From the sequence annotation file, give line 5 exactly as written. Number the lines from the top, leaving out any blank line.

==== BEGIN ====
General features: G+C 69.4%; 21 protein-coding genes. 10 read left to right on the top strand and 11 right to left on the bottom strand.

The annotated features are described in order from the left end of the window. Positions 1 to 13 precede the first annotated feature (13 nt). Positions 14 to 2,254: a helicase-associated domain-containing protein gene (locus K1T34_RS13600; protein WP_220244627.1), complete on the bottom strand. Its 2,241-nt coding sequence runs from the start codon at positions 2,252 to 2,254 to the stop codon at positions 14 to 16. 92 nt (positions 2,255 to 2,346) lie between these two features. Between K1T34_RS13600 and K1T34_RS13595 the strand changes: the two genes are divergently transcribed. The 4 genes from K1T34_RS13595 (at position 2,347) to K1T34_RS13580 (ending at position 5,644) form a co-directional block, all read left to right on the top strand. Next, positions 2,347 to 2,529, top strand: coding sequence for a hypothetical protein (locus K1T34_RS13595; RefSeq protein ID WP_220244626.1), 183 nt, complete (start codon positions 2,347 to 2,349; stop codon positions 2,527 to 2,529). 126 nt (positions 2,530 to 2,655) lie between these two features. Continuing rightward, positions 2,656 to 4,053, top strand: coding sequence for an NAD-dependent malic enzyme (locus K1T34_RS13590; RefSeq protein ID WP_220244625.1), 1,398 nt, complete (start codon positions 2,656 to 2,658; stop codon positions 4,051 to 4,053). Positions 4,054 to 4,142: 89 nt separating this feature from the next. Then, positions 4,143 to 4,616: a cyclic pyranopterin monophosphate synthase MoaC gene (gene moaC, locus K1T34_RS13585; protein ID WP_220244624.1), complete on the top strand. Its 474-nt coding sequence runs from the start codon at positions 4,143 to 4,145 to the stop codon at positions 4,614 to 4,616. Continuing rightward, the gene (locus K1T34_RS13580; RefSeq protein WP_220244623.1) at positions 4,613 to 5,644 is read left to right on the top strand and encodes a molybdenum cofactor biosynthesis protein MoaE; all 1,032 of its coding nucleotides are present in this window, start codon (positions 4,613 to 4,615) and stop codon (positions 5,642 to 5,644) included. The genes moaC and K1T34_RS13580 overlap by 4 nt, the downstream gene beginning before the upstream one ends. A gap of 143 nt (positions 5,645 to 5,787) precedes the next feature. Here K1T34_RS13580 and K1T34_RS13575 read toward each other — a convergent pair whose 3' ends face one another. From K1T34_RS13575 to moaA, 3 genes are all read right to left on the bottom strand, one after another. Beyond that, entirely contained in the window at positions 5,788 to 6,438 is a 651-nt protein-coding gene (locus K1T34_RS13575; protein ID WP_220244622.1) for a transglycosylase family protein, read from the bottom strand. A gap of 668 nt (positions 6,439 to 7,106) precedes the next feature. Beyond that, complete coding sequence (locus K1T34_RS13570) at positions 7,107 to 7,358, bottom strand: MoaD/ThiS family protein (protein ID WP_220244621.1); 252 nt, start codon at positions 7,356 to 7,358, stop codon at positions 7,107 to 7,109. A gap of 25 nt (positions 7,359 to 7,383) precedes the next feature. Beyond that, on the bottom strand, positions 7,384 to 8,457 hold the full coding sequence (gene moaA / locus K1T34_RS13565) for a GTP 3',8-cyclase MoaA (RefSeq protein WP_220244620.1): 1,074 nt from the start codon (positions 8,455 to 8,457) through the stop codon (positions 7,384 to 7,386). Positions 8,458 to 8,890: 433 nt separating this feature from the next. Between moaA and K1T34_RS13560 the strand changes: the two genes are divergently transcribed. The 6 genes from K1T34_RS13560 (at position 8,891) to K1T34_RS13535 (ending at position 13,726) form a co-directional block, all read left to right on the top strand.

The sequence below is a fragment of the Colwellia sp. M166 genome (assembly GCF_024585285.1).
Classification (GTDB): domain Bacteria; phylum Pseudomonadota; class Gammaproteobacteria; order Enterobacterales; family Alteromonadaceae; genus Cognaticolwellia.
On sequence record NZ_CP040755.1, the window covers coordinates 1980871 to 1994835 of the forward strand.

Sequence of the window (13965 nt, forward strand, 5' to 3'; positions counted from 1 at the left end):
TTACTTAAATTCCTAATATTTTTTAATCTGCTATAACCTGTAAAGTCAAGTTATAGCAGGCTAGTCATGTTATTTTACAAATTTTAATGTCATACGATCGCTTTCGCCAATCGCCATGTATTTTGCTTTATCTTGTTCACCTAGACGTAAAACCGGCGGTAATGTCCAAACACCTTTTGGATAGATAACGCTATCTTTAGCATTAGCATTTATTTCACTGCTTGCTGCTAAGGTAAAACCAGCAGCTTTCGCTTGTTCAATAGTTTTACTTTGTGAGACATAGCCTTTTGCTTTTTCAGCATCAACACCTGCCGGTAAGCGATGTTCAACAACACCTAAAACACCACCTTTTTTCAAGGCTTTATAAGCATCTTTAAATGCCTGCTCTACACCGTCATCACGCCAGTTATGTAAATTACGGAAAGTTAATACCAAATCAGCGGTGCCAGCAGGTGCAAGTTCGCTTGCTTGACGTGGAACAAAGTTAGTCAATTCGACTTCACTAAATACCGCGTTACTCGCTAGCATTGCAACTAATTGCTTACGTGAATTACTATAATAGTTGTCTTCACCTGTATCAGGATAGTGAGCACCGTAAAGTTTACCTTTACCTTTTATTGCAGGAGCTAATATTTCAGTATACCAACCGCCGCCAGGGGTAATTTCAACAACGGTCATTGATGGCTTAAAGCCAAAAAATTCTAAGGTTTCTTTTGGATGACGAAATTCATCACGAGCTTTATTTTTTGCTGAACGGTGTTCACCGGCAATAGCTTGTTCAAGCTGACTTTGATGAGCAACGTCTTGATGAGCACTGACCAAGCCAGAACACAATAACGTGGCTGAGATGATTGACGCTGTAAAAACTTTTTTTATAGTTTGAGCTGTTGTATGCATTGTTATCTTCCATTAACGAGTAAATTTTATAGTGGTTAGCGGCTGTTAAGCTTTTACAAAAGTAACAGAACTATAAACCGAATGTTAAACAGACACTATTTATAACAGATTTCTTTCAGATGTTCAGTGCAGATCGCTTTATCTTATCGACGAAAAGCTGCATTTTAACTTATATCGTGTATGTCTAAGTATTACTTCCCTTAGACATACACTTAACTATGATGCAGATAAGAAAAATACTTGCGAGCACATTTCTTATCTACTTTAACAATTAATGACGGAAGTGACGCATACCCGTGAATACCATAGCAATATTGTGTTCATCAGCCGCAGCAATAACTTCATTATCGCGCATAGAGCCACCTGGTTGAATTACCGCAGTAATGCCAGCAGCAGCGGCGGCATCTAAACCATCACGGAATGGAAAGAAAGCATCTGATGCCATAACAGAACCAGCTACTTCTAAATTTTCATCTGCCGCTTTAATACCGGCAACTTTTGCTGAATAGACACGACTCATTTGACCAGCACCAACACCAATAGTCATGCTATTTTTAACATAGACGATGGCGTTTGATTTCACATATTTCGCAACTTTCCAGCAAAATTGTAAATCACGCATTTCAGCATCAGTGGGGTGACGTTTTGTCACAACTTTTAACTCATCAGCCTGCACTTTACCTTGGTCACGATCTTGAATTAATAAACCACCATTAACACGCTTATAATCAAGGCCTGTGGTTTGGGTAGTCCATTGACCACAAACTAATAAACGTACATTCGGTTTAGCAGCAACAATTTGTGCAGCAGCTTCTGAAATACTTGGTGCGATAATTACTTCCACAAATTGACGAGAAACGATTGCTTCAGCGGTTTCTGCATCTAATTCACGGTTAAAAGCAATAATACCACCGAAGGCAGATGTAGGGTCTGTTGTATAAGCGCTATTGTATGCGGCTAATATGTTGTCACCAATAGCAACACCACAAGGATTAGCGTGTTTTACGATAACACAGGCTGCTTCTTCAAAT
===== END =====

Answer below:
On sequence record NZ_CP040755.1, the window covers coordinates 1980871 to 1994835 of the forward strand.